I can’t help disagreeing strongly. There are tons of great movies and stories where you know what is going to happen. Surprise is not an artistic value per se.
What you are talking about is called dramatic irony. It occurs when there is so much meaning and revelation in the story, that you can enjoy and take pleasure in watching it over and over again throughout the years even though you already know what will happen in the plot. Each time you entertain yourself with the story, a new layer, a new depth to one of the characters may reveal itself that you didn’t see before. This is the phenomenon that takes place when literature teachers all over the world teach classics to their students year after year, and some 20 years later they are still finding some new gem that they didn’t notice before. It’s the same phenomenon that happens when I watch Empire Strikes Back for the 1,000th time or see King Lear for the 10th time. This phenomenon only happens through the most well-written of stories, and it only happens when a very good writer, in command of his or her craft, is writing those pages.
It is a very different phenomenon from the one you were alluding to: the random plot-twist! Where the audience’s pleasure is only gratified through suspense. When the pleasure in the motion picture is only derived from answering the question “what happens next?”…it stands to reason that a viewer will enjoy the film much less each time they watch it, rather than continue to enjoy it more and more, as in the previous example of dramatic irony.
I remember saying this before in some thread about ring theory and why Star wars is secretly brillant (nothing shining can be secret IMO)
The WTF just happened plot-twist is only well executed if it is meaningful, as Vader’s reveal was, insomuch as that new revelation causes the viewer to go back and reassess the meaning of every previous scene and every previous action in a way they had not previously considered.
And still is a one-time effect the one it produces. Twists and revelations rely on secrets. Once the secret is no more, the revelation is no more, and with it goes away the enjoyment. It is even that way in Empire. Only that while the revelation is now (almost 40 years later) insignificant, it still punches us because it is important to the character.
Take Snoke in TFA. “the map is traveling with you faaaaaaaaaather…Han…Sooooolooo” [I almost expected JJA to appear in the bottom corner of the picture with a “Now you must feel surprised” sign.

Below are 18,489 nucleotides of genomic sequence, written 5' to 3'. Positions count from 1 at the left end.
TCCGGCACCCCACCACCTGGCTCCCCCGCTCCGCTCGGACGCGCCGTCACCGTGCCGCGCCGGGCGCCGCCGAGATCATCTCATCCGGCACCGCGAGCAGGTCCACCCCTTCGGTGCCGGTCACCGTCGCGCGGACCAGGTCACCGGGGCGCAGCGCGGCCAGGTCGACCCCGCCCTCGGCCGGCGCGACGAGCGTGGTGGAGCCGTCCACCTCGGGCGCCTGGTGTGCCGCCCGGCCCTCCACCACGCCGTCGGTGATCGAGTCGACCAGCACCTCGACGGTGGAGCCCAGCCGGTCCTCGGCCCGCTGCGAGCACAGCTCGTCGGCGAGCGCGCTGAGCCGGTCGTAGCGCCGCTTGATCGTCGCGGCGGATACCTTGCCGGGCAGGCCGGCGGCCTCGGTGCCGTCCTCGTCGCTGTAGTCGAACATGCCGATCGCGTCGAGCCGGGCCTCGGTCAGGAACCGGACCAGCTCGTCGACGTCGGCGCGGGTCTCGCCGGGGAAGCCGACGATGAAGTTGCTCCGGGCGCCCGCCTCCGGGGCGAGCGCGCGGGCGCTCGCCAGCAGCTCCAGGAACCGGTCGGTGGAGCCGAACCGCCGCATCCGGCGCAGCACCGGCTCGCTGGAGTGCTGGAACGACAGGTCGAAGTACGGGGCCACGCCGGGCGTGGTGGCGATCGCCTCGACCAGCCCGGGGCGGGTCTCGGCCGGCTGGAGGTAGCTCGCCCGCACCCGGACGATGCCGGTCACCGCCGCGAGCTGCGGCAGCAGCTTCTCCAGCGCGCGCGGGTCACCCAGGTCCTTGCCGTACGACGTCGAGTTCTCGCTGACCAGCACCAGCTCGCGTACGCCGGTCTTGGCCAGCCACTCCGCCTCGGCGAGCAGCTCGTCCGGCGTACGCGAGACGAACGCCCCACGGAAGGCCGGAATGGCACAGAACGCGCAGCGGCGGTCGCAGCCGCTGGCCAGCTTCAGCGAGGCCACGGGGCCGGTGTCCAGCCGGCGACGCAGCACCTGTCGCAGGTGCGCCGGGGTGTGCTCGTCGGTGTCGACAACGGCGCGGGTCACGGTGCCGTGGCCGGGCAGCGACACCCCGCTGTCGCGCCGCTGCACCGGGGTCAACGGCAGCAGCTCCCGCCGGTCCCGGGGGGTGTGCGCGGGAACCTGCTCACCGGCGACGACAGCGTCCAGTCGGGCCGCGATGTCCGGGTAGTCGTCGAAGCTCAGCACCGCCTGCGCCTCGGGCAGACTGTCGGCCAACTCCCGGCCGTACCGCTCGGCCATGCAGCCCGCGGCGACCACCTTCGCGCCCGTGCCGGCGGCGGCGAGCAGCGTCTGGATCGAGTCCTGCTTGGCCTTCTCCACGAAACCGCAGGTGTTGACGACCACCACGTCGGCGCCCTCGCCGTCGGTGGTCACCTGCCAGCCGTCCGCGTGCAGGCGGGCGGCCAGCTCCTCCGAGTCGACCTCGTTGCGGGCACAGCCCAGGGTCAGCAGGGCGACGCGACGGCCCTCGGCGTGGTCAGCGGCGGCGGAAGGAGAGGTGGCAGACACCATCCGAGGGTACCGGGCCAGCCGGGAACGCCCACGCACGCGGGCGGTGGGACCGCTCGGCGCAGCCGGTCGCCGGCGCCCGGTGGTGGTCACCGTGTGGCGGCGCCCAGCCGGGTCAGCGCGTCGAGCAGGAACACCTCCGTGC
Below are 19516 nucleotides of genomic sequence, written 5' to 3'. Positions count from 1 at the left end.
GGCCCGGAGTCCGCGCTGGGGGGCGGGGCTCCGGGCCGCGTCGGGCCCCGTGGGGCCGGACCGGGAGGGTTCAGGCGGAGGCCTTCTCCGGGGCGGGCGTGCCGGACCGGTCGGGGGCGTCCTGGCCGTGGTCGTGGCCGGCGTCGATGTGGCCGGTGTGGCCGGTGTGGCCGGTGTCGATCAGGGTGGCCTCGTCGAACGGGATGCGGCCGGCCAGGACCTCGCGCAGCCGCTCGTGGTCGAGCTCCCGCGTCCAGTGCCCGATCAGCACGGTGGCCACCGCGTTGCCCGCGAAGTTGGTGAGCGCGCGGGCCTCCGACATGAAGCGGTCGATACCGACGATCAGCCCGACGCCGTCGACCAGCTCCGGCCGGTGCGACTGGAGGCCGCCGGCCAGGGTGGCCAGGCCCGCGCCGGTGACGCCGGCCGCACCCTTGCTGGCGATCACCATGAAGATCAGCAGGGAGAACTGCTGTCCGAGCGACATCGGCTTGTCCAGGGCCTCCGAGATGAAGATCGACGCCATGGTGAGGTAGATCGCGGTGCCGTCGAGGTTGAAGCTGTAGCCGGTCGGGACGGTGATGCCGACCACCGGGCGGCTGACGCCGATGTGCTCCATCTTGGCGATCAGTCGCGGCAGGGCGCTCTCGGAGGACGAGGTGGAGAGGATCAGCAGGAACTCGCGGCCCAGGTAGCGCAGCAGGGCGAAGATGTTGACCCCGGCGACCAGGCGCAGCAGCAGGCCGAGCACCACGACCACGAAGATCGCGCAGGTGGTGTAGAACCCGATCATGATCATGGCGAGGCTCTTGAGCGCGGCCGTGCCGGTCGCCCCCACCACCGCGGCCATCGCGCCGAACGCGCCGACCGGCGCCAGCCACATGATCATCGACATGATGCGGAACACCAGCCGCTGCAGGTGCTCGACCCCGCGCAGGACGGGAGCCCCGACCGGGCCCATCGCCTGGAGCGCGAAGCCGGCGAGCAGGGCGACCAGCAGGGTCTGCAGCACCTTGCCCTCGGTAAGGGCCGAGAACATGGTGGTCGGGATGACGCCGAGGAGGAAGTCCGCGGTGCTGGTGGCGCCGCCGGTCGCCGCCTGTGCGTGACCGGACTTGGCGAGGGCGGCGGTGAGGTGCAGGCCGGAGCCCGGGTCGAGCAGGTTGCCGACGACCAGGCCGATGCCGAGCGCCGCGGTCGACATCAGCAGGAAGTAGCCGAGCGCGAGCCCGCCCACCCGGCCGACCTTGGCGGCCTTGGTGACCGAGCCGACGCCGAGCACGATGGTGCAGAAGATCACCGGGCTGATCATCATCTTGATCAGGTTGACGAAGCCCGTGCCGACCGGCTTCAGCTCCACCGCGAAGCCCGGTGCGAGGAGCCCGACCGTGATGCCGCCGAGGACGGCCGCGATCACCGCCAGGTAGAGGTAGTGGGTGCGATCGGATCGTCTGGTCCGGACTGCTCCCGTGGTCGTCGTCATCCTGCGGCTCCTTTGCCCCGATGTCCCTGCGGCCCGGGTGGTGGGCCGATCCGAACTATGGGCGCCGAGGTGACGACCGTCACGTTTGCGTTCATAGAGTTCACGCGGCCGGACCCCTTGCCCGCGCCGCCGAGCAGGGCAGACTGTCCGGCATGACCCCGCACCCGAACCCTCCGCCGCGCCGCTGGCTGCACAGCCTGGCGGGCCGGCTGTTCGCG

Seriously. Mistery Box is total bullshit. The difference between the rational use of a resource and its abuse is the same difference you can find between a classic director like Kershner and the guy that created Lost.
Is every story or motion picture going to be that complex? No. But if it’s not, then it needs to exhibit some other cadre of strong filmmaking traits if it is to stand the test of time. What other aspects of Rogue One or The Force Awakens cause them to rise to memorable status? Do they possess visuals along the lines of a Kurosawa film? Are they edited as masterfully as the trench run sequence in ANH? There are other ways in which a film can stand the test of time.
No, OFC they don’t stand with Kurosawa. But honestly, nor does ANH or any Star Wars/Spielberg blockbuster, maybe except Schindler’s List. You can analyze why Star Wars had the success it had, and find technical reasons in editing, storytelling, etc; but elevating it to the category of cult cinema right there with say 8 1/2 just feels wrong to me. And I enjoy Star Wars a fucking lot, which is why I’m here.
But some ways it will not stand the test of time include vfx, which will date sooner rather than later, and nostalgia porn, which will be lost on people within a few years. Making a movie filled with fanservice might please you now in your short sighted and I would argue misguided desire to live in the past (as that review alluded to), but it will not reflect well on these films and will one day not reflect well on your own memories either.
I don’t know. It felt fresh to me, it’s not about a boy/girl that is tired of living in the suburbia and wants adventure and finds out he has powers and goes and makes some feats, preferently destroying a superweapon.
Do I have nostalgia? Yes. Read my review, to me Star Wars is the Empire vs the Rebels. I can take it being the republic and whoever the foes maybe.
If the opposite path to nostalgia is just fucking up the ending of Jedi by setting the exact same situation with other smell, well, I’ll take nostalgia.
Just one man’s opinion.
Sure, no puns taken!